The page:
#EndSARSMemorial: CDD Says Nigerian Government Not Serious About Police Reforms

A West African nonprofit has expressed dissatisfaction with the Nigerian government's response to protests calling for policy reforms.

The Center for Democracy and Development (CDD), a Nigerian based think tank, has expressed dissatisfaction with the Nigerian government’s response to the #EndSARS protesters’ demands for humane policing and good governance. 

The CDD also expressed displeasure that, despite the clear message sent by the protest, the government has shown no inclination to address the trigger factors, which, if ignored, could rekindle a similar experience in the not-too-distant future. 

In a statement signed by Idayat Hassan,  its Director, the nonprofit urged the Nigerian President Muhammadu Buhari to ensure holistic reforms of the Nigeria Police Force, before the end of his tenure, saying such reforms would be an indelible legacy he would leave with Nigerians.

“CDD is also worried that one year after, no single erring police officer or that of the Nigerian Army has been held accountable regarding the killing of peaceful and armless protesters during the protest, in spite of the panels of inquiry,” the organisation said in the statement.

“Of more heart-breaking is the Oct. 20 Lekki Toll Gate experience, which is still largely being denied and shrouded in official denials. We therefore, call for an Independent Panel of Inquiry to look into this, in the interest of justice and social cohesion,” the statement reads.

Between Oct. 7 and 22, 2020, Nigerian youths led a nationwide protest against police brutality, particularly the alleged atrocities of the now-defunct Special Anti-Robbery Squad (SARS), resulting in the disbandment of the police intelligence unit and the establishment of panels of inquiry across the country to investigate the matter and recommend sanctions and appropriate compensation for the victims. 

According to CDD, field investigations revealed that approximately 80 people were killed in the ensuing mayhem, including 57 civilians, 22 police officers, and three soldiers.  It said 137 police stations were burned, 71 public warehouses and 248 private stores were looted, and 1,137 inmates were released from Correctional Facilities across the country.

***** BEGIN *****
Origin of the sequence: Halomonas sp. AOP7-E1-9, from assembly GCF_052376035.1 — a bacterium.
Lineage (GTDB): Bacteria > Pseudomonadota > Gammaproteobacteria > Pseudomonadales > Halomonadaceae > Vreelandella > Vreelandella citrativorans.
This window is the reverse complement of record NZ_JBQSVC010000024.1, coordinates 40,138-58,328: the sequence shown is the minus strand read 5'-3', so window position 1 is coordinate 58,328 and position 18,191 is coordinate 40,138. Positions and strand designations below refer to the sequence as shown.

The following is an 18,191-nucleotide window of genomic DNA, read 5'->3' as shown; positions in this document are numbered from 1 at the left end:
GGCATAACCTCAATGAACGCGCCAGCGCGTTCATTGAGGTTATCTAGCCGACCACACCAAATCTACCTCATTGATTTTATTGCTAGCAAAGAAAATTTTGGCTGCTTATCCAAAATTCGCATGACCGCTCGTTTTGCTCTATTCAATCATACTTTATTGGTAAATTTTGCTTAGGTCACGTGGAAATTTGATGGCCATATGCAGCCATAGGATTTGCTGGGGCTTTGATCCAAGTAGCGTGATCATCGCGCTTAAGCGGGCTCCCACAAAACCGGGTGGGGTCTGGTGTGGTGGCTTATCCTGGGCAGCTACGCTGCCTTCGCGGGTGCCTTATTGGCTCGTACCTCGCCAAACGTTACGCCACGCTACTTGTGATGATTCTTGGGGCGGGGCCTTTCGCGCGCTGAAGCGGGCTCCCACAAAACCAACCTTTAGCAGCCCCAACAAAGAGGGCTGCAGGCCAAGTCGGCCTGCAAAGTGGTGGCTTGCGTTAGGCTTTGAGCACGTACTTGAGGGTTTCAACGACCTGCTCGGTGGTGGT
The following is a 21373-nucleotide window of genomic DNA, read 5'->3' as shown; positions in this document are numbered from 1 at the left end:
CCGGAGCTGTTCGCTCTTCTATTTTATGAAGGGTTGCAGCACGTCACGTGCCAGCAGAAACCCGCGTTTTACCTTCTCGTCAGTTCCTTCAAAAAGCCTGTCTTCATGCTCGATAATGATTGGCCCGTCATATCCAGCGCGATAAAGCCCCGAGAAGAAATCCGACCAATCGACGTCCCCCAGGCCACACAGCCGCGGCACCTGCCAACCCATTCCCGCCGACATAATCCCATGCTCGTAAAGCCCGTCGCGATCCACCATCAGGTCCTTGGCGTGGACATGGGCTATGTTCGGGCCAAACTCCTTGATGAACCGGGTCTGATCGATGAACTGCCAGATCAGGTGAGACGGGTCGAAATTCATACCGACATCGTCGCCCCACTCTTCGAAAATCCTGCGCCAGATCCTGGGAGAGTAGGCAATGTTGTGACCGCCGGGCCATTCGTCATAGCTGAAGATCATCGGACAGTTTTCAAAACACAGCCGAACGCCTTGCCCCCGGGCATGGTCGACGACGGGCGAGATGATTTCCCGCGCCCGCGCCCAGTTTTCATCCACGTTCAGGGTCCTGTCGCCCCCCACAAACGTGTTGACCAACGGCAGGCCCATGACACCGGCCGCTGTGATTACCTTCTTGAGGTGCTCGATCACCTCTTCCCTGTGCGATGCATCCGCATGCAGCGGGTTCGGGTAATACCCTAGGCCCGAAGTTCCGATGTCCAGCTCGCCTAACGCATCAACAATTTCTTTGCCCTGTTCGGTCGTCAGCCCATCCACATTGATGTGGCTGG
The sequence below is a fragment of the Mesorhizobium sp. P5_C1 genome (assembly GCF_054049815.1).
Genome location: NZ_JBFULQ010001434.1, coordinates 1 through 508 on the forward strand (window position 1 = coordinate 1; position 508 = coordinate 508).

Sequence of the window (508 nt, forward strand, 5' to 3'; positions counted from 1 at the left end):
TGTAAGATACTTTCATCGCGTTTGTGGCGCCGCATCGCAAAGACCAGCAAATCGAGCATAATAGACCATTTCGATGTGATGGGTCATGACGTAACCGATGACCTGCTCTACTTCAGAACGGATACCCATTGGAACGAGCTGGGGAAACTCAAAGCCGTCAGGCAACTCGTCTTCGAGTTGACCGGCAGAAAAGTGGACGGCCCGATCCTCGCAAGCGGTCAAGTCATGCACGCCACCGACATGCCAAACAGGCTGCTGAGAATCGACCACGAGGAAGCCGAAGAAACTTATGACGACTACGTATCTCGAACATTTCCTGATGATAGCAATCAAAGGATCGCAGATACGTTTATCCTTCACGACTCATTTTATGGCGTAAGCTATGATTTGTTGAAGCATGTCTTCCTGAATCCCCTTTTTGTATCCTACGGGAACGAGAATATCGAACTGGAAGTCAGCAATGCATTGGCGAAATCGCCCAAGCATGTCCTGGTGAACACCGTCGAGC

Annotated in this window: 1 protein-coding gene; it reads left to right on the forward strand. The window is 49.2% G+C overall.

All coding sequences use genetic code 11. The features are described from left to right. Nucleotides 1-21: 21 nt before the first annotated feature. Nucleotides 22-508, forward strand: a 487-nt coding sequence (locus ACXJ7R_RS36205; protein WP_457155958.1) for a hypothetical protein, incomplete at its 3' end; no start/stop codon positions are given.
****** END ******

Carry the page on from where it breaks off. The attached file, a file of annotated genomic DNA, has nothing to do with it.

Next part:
According to the Nigerian Inspector-General of Police, more than 1,117 of the 1,596 suspects arrested in connection with the violence and widespread looting have been charged in court across the country. 

CDD went on to say that implementing recommendations such as adequate compensation for victims of police brutality and their families, holding erring police officers accountable, and ensuring the holistic reform of the Nigerian Police through an upward review of their salary structure, the construction of modern or the renovation of existing police divisional commands, and the provision of a health insurance scheme for personnel and their families, among others, would be critical to addressing the issue.

 “Our record shows that out of the 36 states and the FCT, 29 states did set up the Panel of Inquiry to hear complaints against erring police officers, particularly personnel of the disbanded SARS,” it said. 

“It is on record that 18 states have completed sittings, however, they did not submit the report of the panels.”

“Ekiti is the only state that has completed the process, made its report public, and paid all compensations awarded to victims. Lagos State, though suspended its sitting indefinitely, has reportedly been visiting the families and relatives of only the police officers that were killed in the protest for payment of compensations.” 

The CDD said the imbalance needs to be addressed especially now that the country is desperately in search of peace.

“From our over two decades of field experience, working to deepen democracy, good governance and regional cohesion, a recurring component central to achieving sustainable peace and development remains social justice. And this is what the EndSARS protest was about. We therefore implore the government to ensure this is served to all concerned.”

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Aliyu Dahiru

Aliyu is an Assistant Editor at HumAngle and Head of the Radicalism and Extremism Desk. He has years of experience researching misinformation and influence operations. He is passionate about analysing jihadism in Africa and has published several articles on the topic. His work has been featured in various local and international publications.

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